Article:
Bilgensa: Promoting awareness of schistosomiasis on genital tract disease in each genders

Blog 11 Nov 2022

Dr Sekeleghe Kayuni, Mr. Peter Makaula and Prof Russell Stothard from the Malawi-UK HUGS team joined with researchers from Kamuzu University of Health Sciences (KUHeS) to facilitate discussions and exchange of ideas with fellow researchers interested in urogenital schistosomiasis. The Bilgensa meeting was sponsored by the London School of Hygiene and Tropical Medicine and tool place in Lusaka, Zambia from 9th to 11th November 2022.

Bilbensa was a first-ever scientific meeting which drew medical professionals and research scientists working on genital schistosomiasis from Malawi, Mozambique, Nigeria, Madagascar, Zimbabwe, South Africa, United Kingdom, Netherlands and several allied hosts from within Zambia. Professor Amaya Bustinduy and colleagues from Zambart excellently coordinated the workshop, using their expertise of community control of HIV in Zambia as an underlying platform to highlight cross talk of urogenital schistosomiasis with other important communicable disease control.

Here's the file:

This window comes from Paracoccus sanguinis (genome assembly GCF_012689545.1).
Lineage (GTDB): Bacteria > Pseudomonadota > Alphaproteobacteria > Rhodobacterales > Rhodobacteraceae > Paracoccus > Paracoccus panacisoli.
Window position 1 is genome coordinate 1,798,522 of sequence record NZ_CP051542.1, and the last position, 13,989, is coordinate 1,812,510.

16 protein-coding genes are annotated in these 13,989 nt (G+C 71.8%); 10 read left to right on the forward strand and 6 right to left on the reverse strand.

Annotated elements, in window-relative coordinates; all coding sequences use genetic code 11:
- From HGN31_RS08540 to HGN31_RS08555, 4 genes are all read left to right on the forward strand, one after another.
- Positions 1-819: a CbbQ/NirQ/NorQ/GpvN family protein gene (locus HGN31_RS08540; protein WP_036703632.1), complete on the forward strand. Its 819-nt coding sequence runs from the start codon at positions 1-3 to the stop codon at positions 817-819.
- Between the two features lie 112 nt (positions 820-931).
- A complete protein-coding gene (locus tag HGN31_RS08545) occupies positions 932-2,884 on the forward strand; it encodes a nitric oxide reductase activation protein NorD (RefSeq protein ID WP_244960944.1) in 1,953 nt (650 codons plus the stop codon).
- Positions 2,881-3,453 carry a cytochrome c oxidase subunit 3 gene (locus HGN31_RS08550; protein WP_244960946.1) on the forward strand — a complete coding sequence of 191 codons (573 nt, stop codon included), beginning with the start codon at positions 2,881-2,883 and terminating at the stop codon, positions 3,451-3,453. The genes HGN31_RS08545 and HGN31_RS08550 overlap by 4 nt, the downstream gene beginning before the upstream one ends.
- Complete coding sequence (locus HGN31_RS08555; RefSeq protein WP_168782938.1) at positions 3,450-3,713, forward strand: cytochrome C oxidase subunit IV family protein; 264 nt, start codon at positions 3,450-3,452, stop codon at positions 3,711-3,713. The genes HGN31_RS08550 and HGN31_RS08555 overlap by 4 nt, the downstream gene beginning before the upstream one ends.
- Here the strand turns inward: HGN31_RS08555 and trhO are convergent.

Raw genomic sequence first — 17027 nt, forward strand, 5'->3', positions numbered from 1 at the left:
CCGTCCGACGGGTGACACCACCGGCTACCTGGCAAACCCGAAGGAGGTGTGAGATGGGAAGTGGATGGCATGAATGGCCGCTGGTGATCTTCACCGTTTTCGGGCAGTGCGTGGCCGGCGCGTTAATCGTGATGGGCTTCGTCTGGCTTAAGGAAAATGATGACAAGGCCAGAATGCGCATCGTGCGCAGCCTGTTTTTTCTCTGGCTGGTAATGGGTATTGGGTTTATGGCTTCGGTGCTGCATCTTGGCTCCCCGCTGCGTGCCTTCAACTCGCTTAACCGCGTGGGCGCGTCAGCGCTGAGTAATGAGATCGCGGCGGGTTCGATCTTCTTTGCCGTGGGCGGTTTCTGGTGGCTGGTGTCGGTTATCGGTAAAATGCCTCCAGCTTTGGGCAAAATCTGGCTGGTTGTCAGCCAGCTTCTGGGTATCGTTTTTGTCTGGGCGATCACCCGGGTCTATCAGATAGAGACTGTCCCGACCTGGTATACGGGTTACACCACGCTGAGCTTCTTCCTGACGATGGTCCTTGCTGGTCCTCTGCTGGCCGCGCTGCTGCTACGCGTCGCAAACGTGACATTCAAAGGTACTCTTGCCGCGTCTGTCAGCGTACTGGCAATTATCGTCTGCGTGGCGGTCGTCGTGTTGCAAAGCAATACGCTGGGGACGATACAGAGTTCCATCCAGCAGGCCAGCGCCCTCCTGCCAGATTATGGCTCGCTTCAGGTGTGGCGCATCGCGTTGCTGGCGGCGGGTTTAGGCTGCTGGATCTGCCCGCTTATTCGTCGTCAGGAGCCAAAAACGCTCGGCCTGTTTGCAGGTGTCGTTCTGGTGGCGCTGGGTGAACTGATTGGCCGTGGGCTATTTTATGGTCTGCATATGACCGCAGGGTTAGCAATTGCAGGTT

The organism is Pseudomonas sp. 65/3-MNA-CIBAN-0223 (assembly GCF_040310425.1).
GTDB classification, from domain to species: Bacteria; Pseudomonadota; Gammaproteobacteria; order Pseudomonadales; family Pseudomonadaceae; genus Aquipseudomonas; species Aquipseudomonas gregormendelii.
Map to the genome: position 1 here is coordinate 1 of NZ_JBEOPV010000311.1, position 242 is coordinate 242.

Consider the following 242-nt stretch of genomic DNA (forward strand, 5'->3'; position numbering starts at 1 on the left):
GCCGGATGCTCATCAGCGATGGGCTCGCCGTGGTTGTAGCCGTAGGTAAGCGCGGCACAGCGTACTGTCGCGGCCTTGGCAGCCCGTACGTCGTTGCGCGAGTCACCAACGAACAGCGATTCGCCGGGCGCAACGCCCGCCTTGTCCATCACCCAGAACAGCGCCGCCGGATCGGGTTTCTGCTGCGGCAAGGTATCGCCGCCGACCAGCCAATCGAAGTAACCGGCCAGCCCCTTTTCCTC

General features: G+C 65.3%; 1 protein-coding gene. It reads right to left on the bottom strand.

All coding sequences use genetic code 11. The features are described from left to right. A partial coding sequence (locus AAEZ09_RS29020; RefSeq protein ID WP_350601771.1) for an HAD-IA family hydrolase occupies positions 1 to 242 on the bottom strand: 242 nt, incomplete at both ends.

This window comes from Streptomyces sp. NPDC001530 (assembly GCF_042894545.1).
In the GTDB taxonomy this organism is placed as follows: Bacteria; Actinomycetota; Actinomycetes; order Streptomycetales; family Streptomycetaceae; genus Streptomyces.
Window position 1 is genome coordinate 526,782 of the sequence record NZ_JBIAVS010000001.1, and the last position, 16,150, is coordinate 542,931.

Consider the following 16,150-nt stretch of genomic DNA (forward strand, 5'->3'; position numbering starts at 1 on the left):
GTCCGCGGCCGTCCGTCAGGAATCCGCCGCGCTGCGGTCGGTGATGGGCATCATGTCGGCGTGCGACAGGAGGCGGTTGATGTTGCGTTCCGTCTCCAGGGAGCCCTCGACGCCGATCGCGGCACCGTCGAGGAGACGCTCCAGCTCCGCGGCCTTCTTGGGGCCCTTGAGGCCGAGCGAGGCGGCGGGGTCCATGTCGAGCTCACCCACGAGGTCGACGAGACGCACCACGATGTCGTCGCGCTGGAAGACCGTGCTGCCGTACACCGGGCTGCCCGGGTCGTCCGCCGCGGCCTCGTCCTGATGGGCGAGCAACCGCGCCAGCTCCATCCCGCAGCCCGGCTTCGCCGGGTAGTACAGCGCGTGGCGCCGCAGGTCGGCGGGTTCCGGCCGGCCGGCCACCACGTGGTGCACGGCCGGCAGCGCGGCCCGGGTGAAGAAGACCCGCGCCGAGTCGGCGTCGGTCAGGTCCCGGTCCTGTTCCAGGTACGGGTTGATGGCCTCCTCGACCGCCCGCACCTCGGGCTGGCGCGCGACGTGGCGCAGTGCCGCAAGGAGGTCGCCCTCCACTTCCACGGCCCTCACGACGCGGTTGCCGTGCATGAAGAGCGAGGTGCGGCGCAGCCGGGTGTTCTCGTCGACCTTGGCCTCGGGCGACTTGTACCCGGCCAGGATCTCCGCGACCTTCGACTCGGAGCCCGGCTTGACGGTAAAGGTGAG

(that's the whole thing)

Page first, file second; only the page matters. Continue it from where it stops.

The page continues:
At Bilgensa, participants shared experiences on previous, current and on-going research on genital schistosomiasis within their countries. They aired in detail the country-specific challenges encountered and potential solutions within reach. Thereafter, participants had group discussions on the prospective research areas in the areas of male and female genital schistosomiasis (MGS and FGS). During the workshop, Seke made a presentation on “Genital Schistosomiasis in Malawi – experiences” which highlighted the recent longitudinal MGS cohort study among fishermen along south Lake Malawi in Mangochi. He also presented upon FGS sub-study findings in Chikwawa and Nsanje as collected under the MORBID study. He further elaborated on the prospective MGS and FGS sub-study soon to take place within the HUGS study follow-up. This will be the first to incriminate whether or not hybrid schistosomes can be implicated in genital tract disease of either gender.

Participants further discussed on morbidity resulting from other co-infections like Human Papilloma Virus (HPV) and Human Immunodeficiency Virus (HIV) infections which has significant impact on health of people in endemic areas. At the end of the meeting, Prof Stothard made a site visit to Kafue to train Bilgensa participants in snail collection and identification methods. In the spirit of collaboration and exchange, participant agreed to communicate more closely together to develop increased momentum moving forward. A policy-led discussion paper is soon to be produced as a formal output from this workshop, defining a new disease-specific agenda for the next decade and beyond.